We were able to borrow the farm’s Kubota initially when we started out growing vegetables – a bright yellow ex-gritting thing from Scotland that even had a cab, which was a real squeeze. We don’t use one now as we have a large tractor and C8 rotavator but I wouldn’t say no if one was available. We have gardening, market garden and field scale plots at G&G so that visitors/attendees can see the space that suits them, but we always stress planning your beds around practical aspects like machinery, as well as the more obvious factors like irrigation, shelter, aspect and soil considerations.


THE SCOTTISH JALOPY with a Kubota rotavator

The Japanese/Asian brands I mentioned earlier are the most common at this size, especially second hand. Kubotas certainly hold their value and tend to be pretty bombproof and go forever. Beware the cheap Chinese rotavators and toppers often supplied with compact tractors as ‘smallholder packages’.


Maintenance and Repair

So, of course with some considerable gain comes a little pain – there will be a spot of winter TLC. I tend to just make sure I look at the filters (cleaning air, replacing fuel), with general greasing and lubrication and an do an oil change every year. Anything else is a bit OTT for the mostly old and tired fleet of machinery I have, but there are many resources online now and many hours can be wasted on YouTube in this area…You are supposed to run the fuel tank dry for winter storage, but hands up I have never been able to be organized enough to do that – preferring the ‘use it every now and then’ to stop it completely seizing up or giving it an excuse to let you down come Springtime.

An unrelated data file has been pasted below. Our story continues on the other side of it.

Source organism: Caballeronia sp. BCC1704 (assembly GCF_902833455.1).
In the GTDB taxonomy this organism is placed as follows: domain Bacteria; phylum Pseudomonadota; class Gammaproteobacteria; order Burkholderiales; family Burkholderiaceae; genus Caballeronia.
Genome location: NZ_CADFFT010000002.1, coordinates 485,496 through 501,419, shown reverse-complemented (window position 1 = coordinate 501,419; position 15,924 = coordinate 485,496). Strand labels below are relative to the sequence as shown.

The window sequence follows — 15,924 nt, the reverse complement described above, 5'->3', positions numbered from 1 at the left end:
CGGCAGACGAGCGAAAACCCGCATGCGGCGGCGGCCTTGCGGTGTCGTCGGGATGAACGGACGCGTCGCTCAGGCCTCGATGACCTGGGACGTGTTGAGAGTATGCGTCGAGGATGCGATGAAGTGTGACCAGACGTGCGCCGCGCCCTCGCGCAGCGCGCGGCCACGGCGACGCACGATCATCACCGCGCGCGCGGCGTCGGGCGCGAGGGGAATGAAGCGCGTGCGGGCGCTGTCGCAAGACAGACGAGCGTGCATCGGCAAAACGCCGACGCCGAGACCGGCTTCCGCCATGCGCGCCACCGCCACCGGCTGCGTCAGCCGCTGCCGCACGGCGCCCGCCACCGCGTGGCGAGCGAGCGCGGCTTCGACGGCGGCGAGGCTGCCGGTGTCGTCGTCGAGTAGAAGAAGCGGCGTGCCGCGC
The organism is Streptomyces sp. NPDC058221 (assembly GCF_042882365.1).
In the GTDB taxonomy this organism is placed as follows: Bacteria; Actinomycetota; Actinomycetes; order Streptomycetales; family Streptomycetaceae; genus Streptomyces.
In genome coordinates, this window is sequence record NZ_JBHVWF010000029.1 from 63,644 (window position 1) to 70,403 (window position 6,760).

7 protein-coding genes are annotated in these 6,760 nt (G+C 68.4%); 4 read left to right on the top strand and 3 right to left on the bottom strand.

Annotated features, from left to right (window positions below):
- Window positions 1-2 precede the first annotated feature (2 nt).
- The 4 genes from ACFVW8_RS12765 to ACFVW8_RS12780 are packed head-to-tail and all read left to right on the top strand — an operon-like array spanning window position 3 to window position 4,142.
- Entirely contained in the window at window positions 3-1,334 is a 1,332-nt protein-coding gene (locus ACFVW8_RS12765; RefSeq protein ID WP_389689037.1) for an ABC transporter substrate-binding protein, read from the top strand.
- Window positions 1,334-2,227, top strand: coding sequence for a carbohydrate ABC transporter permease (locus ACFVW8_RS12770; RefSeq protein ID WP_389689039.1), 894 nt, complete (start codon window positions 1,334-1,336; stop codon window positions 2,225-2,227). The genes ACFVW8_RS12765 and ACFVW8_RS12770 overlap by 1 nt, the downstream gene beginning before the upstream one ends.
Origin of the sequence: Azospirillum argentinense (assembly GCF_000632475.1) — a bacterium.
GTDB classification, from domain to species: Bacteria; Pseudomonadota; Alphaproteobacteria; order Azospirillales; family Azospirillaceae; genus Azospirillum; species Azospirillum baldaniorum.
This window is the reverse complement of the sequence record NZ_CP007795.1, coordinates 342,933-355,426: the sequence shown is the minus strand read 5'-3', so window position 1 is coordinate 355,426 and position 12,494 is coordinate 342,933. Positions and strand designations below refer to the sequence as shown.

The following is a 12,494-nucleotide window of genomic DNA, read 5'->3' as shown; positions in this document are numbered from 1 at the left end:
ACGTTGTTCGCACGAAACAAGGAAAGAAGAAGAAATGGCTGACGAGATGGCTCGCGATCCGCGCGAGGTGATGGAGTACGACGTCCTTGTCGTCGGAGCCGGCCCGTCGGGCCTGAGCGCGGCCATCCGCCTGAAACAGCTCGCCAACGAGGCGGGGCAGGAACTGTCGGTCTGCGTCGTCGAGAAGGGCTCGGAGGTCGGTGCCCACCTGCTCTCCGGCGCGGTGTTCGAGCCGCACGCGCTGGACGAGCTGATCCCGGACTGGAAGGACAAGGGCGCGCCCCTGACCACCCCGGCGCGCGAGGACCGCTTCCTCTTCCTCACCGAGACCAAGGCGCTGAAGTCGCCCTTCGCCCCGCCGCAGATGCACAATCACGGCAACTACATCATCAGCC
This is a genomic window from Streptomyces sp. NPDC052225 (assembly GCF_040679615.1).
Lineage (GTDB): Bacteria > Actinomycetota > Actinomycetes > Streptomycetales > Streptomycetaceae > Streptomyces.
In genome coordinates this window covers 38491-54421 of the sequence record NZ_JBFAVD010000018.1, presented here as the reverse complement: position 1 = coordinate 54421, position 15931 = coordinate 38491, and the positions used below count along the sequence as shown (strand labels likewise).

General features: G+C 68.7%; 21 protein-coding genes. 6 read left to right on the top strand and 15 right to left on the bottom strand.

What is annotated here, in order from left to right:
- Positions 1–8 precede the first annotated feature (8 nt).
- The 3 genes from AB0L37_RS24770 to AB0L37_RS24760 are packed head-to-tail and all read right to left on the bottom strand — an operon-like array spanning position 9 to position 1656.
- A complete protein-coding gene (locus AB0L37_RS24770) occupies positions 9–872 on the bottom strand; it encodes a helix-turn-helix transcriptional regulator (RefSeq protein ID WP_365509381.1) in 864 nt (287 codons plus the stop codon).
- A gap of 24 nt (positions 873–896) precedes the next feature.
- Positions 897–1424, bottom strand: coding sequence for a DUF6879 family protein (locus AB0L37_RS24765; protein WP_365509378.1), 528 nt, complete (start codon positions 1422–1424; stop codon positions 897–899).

Obviously Ebay is a great starting point to familiarize yourself with makes, models and prices with garden maintenance shops also selling older mowers and strimmers. The down season is perfect to spend some months keeping an eye out online. The usual ‘buyer beware’ common sense rules apply here, so do your homework and try and have a conversation with the buyer. If they don’t know anything about it or how they have been maintaining it, it could well be stolen or not in very good condition. You have to be prepared to be a tyre kicker sometimes when handing over cash after inspection and the machine is not a good deal. I have only done it once and got a barrage of swearing as I walked all the way back to the car. But I have also paid cash for a 2nd hand Stihl strimmer in a dark car park ten years ago and it’s never let me down.


So do share any other favourite motorized aids for the flower grower, or if you’ve gone cordless instead!